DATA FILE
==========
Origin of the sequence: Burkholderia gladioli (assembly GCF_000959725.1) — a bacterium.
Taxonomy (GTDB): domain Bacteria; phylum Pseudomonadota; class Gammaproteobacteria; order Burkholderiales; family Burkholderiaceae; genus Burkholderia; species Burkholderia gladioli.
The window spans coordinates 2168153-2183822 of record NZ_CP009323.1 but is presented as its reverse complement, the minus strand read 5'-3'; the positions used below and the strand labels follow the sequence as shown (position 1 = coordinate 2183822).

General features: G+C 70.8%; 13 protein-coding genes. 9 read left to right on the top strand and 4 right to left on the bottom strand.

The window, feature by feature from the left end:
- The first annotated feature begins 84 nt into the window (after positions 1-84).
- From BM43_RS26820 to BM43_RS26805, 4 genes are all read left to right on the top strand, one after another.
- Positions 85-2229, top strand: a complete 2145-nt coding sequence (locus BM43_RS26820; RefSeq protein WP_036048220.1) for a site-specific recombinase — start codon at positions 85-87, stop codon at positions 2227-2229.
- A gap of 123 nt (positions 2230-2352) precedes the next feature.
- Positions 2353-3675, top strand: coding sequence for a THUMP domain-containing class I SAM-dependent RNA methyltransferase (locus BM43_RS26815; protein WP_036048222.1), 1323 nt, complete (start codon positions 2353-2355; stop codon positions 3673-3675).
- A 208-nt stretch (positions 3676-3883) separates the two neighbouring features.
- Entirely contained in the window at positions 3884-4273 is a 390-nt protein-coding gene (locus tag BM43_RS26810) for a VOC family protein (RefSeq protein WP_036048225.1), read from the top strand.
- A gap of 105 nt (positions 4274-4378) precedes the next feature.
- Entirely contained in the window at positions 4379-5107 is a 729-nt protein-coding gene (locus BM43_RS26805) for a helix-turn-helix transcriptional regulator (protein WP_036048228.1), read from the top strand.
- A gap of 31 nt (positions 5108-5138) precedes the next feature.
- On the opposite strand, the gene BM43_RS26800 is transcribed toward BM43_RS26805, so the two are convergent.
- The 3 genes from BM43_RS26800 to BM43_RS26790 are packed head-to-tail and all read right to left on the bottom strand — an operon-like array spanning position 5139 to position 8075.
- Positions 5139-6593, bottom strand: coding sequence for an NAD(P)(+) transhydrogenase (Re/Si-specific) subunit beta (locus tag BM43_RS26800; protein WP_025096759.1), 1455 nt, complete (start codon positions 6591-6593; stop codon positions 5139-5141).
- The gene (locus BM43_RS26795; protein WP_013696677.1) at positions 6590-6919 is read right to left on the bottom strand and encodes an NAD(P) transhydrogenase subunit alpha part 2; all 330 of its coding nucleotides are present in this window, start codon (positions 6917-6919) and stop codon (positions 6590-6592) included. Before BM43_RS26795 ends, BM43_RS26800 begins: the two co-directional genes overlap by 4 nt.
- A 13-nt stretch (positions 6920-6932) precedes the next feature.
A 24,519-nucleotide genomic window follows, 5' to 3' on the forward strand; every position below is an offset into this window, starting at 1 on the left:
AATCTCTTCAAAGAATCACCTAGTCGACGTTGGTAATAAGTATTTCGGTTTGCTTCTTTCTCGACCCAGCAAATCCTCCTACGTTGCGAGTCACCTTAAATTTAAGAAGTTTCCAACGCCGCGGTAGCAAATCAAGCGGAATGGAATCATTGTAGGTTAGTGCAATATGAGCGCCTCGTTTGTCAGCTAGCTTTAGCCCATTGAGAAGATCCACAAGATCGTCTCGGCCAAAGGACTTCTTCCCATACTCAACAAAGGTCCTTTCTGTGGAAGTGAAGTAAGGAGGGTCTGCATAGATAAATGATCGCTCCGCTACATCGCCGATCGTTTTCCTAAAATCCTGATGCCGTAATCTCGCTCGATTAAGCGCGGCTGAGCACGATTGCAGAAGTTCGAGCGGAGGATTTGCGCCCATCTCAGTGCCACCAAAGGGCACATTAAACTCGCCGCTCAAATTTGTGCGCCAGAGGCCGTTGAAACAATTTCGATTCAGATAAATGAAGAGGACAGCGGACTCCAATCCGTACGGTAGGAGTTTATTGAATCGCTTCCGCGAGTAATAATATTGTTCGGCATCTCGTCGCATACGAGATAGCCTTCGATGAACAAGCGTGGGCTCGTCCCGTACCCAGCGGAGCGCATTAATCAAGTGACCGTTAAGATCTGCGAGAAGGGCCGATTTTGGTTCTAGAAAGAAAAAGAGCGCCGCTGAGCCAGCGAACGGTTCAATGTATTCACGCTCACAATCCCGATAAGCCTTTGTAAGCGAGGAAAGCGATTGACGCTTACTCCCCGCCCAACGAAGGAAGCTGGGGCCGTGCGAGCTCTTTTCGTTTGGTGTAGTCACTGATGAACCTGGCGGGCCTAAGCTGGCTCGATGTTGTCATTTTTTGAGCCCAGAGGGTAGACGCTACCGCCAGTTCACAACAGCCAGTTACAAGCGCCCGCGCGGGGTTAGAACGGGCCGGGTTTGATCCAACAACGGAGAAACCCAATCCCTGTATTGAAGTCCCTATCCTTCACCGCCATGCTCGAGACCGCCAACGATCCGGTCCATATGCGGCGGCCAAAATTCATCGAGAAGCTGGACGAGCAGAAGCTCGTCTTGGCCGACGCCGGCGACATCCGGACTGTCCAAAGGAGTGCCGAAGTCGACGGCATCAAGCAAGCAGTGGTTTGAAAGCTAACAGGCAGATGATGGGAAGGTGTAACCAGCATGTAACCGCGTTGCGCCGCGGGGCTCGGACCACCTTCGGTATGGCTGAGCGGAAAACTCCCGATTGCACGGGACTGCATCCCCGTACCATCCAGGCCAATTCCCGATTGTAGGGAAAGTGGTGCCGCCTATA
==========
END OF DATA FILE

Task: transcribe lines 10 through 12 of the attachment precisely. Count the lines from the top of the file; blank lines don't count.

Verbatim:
- Positions 2353-3675, top strand: coding sequence for a THUMP domain-containing class I SAM-dependent RNA methyltransferase (locus BM43_RS26815; protein WP_036048222.1), 1323 nt, complete (start codon positions 2353-2355; stop codon positions 3673-3675).
- A 208-nt stretch (positions 3676-3883) separates the two neighbouring features.
- Entirely contained in the window at positions 3884-4273 is a 390-nt protein-coding gene (locus tag BM43_RS26810) for a VOC family protein (RefSeq protein WP_036048225.1), read from the top strand.